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Kirby, Rob (editor) – Pratfall

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Pratfall

Has the theme of falling on your face/ass/other ever been the subject of a comics anthology before? I can’t think of one, but it’s such a natural fit. This naturally made me think of various falls in my life, and I kept coming back to one what wasn’t really a fall and also wasn’t me. I was walking with a couple of friends on an icy road years ago. One of these friends is 6’6”, and my other friend and I noticed him start to slide. This is one of those moments when time slows down, but after the fact we would both swear that he had fallen far enough backwards for the back of his head to slide on the ground, but he somehow more or less kept his balance and never did completely fall. Not sure even today if that’s a good story or a “you had to be there” story, but it’s notable that I still remember it maybe 15 years later. Anyway! The point of that story is that it’s impossible to read this comic without thinking of pratfalls you know and love, and Rob has assembled quite a talented bunch here to tell their stories. There’s Carrie McNinch’s story of getting her thumb slammed in the door (and her mother driving away with said thumb stuck in the door), Becky Hawkins and her amazing collection of bruises and cuts (not the mention her ridiculously unlucky landing spot), Aron Nels Steinke almost knocking his eye out, Tessa Brunton’s spectacular rolling fall, John Porcellino’s skateboarding mess, Jason Viola’s trip to Russia and the impression he must have left with some of those people, Noah Van Sciver and his preventative precautions taken to prevent ever being hurt again, Cara Bean’s skiing “mishap”, MariNaomi’s bowling injury (yes, it is possible), the cat of Gabrielle Gamboa taking her eyebrow, Tony Breed getting away with one, Max Clotfelter getting seriously punched, and the causes of Rob Kirby’s various scars from waiting tables. With a list of talent like that I doubt that I have to do much convincing, so just do yourself a favor and pick this up. Then, if you haven’t already, work your way back through the older comics of these folks. You deserve it! $5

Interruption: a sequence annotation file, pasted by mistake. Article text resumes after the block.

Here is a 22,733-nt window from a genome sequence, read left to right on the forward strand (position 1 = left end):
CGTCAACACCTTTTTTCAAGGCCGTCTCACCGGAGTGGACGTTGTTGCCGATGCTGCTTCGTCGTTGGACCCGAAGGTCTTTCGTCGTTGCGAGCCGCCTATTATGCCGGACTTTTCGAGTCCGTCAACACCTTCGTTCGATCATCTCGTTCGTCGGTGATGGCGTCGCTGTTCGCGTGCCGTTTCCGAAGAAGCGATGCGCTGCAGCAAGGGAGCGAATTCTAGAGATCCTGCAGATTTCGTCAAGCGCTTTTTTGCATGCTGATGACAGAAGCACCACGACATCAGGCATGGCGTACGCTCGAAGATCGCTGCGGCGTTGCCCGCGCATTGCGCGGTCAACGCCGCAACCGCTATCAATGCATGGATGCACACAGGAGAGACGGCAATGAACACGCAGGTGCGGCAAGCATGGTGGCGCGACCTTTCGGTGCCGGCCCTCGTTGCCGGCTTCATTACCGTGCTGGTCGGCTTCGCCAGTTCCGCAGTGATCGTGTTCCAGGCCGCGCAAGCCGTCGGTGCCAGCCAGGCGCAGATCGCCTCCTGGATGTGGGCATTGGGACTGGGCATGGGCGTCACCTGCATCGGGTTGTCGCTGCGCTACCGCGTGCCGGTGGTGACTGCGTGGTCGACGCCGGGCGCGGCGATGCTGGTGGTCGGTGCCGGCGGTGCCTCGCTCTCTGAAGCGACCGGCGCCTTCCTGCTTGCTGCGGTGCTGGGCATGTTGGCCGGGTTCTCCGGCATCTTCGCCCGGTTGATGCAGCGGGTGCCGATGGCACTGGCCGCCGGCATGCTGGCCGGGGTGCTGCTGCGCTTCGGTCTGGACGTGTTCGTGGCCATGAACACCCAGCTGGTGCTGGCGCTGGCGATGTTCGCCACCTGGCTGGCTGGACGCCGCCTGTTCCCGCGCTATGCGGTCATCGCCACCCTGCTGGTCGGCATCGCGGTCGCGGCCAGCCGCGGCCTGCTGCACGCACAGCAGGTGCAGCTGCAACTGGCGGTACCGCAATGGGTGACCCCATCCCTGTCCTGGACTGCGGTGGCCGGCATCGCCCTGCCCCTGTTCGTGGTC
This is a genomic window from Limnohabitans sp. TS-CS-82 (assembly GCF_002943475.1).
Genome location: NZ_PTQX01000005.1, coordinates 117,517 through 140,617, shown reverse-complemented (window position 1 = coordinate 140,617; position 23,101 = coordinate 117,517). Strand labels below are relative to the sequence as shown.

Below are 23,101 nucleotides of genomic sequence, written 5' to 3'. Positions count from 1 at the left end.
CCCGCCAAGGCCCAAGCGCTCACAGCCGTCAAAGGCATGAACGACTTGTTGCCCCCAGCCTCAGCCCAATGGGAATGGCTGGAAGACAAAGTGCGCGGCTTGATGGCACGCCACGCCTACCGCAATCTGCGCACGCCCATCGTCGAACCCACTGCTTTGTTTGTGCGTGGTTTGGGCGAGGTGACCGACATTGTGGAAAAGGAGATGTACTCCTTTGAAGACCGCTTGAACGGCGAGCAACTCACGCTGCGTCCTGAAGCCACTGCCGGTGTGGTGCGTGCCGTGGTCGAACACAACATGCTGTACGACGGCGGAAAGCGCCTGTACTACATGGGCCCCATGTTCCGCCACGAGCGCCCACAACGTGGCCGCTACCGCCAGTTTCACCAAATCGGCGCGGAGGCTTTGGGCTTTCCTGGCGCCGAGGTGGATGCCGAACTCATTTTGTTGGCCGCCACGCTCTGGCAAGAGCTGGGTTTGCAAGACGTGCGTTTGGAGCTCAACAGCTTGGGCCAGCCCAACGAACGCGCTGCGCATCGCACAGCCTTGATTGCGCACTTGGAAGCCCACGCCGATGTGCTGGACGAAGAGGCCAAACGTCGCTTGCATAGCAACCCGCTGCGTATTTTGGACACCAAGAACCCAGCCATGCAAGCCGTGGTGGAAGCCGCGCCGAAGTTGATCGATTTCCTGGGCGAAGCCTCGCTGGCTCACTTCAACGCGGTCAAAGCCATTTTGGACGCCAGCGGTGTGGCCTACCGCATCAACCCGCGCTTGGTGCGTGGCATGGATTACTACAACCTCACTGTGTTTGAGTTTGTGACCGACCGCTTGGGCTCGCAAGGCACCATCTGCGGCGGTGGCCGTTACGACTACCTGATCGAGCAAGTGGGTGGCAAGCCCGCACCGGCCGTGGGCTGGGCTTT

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Spina, Sam – Tarn #2: Pigboss

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Tarn #2: Pigboss

Oh, so THAT’S what Tarn is. Not that I have any idea of the larger significance of it, or how it ties in to all of these comics, but at least this issue mentions Tarn. Oh hi, did you not read the first issue and/or the review for the first issue? Well, in that case this might be a little confusing to you, even if this issue features an entirely different cast of characters from the first issue. This time around it’s Pigboss, who is filming the final scenes for some kind of action movie. He’s more than a little bit of an asshole, and he says his catchphrase whether or not the cameras are rolling. Still, things are going pretty well for him, except the occasional minor annoyance like not having the right food at the craft services, until he gets a letter from the head of the movie studio. This letter does not go over well at all with Pigboss, and it’s clear that a confrontation of some kind is in the cards. I’m still thoroughly enjoying this series, which is not a shock, as I’ve loved everything else Sam has done. It’s probably a bit early for me to tell you to go ahead and buy this whole series when I’ve only read the first two issues, but eh, what the hell, buy the whole series. It’s only $5, and unless Sam’s brain fell out along the way I feel confident in saying that it’ll be worth it in the end. $1 ($5 for the set)

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Bliss, Pam – Time and Money

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Time and Money